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    ABSTRACT: Background Because of their geographical location and traditional lifestyle, Canadian Inuit children are highly exposed to polychlorinated biphenyls (PCBs) and lead (Pb), environmental contaminants that are thought to affect fetal and child growth. We examined the associations of these exposures with the fetal and postnatal growth of Inuit children. Methods We conducted a prospective cohort study among Inuit from Nunavik (Arctic Québec). Mothers were recruited at their first prenatal visit; children (n=290) were evaluated at birth and at 8–14 years of age. Concentrations of PCB 153 and Pb were determined in umbilical cord and child blood. Weight, height and head circumference were measured at birth and during childhood. Results Cord blood PCB 153 concentrations were not associated with anthropometric measurements at birth or school age, but child blood PCB 153 concentrations were associated with reduced weight, height and head circumference during childhood. There was no association between cord Pb levels and anthropometric outcomes at birth, but cord blood Pb was related to smaller height and shows a tendency of a smaller head circumference during childhood. Interpretation Our results suggest that chronic exposure to PCBs during childhood is negatively associated with skeletal growth and weight, while prenatal Pb exposure is related to reduced growth during childhood. This study is the first to link prenatal Pb exposure to poorer growth in school-age children.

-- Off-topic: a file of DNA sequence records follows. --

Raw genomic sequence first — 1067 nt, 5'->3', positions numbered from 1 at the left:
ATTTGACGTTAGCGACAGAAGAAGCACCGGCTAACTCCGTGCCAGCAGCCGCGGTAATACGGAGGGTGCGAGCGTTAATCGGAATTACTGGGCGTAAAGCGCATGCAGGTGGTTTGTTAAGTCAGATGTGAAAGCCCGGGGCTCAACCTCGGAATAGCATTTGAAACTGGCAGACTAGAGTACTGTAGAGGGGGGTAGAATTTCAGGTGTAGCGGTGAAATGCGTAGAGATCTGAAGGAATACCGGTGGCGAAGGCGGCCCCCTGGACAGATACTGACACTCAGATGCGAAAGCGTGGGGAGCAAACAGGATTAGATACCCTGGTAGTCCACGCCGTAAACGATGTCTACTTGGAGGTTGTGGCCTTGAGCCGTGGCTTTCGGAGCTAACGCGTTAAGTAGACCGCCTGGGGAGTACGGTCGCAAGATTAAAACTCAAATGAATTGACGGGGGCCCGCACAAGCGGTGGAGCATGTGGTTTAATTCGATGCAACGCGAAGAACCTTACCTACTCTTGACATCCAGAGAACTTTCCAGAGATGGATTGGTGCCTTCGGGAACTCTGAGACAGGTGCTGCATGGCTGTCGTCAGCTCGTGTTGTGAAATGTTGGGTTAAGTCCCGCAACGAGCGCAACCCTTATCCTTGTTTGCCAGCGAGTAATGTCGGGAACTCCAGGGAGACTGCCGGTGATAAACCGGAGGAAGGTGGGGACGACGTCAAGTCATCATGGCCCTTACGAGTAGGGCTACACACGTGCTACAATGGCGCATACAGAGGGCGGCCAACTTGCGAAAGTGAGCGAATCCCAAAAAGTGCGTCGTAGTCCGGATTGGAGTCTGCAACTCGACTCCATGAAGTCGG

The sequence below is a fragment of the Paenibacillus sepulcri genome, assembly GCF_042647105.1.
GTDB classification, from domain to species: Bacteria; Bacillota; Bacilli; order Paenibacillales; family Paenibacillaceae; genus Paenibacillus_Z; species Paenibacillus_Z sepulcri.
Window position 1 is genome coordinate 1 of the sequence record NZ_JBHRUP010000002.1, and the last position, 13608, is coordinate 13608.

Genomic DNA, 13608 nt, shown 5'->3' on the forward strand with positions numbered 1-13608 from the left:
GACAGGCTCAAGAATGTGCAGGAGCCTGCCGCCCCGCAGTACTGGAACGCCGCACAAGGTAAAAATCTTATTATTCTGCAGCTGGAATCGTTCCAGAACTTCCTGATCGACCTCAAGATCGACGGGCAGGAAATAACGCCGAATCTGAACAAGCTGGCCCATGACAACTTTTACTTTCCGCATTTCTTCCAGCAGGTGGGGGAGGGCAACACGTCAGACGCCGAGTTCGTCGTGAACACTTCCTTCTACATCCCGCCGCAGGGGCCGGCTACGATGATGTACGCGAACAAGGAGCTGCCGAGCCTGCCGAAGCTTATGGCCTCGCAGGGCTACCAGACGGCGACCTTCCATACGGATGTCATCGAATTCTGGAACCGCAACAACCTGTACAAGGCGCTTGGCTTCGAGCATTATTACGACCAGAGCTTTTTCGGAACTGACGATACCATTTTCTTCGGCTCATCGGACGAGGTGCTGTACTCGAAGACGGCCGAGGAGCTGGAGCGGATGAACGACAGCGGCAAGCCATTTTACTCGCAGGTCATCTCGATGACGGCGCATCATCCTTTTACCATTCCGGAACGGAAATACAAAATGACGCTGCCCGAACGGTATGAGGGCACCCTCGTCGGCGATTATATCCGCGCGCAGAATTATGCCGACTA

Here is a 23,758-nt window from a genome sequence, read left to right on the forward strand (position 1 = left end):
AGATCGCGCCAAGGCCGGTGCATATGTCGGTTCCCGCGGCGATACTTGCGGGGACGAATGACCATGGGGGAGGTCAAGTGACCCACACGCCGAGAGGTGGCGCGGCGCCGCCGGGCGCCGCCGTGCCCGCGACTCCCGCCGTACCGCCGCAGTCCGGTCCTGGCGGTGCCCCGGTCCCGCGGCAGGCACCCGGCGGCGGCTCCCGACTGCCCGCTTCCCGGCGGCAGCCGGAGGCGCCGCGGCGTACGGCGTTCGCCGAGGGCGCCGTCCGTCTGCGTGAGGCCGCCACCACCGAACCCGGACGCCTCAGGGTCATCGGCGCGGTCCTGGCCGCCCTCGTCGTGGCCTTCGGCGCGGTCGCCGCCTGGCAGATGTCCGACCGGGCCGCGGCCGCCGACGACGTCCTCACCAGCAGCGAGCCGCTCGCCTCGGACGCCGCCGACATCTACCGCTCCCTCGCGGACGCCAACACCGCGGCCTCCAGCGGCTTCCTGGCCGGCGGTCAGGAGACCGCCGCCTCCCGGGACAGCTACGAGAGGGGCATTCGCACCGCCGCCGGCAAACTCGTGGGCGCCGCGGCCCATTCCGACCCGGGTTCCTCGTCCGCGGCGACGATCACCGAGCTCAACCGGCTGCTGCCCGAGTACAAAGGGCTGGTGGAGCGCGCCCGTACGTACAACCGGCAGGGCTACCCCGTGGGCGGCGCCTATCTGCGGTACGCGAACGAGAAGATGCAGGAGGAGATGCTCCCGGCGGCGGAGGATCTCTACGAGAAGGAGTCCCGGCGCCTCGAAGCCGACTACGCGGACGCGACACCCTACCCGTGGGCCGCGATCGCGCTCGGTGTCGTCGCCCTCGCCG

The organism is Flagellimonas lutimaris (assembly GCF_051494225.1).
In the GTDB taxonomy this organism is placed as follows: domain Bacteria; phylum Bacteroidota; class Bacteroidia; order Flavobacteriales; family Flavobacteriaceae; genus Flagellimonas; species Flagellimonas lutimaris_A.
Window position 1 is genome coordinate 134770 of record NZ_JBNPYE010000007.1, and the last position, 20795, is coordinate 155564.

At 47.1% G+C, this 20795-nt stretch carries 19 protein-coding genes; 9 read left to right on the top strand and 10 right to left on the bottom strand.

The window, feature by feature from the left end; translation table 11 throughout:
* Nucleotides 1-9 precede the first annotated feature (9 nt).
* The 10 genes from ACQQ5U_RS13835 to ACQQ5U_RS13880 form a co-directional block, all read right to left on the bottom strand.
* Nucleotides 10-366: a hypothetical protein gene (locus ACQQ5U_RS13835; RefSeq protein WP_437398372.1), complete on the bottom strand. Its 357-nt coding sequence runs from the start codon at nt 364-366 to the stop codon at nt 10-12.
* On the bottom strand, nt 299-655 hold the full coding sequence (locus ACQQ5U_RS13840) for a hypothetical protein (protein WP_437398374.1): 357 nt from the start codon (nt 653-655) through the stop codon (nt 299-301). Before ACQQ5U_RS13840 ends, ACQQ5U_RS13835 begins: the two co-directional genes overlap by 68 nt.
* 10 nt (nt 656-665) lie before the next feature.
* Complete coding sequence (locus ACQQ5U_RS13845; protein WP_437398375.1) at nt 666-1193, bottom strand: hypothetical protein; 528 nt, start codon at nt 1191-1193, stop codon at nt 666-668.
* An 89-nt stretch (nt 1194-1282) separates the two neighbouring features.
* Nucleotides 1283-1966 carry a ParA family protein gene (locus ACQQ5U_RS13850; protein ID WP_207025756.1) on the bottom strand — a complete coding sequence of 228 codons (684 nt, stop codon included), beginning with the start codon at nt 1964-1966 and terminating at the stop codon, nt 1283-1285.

Environmental Research. 01/2014; 134:17–23.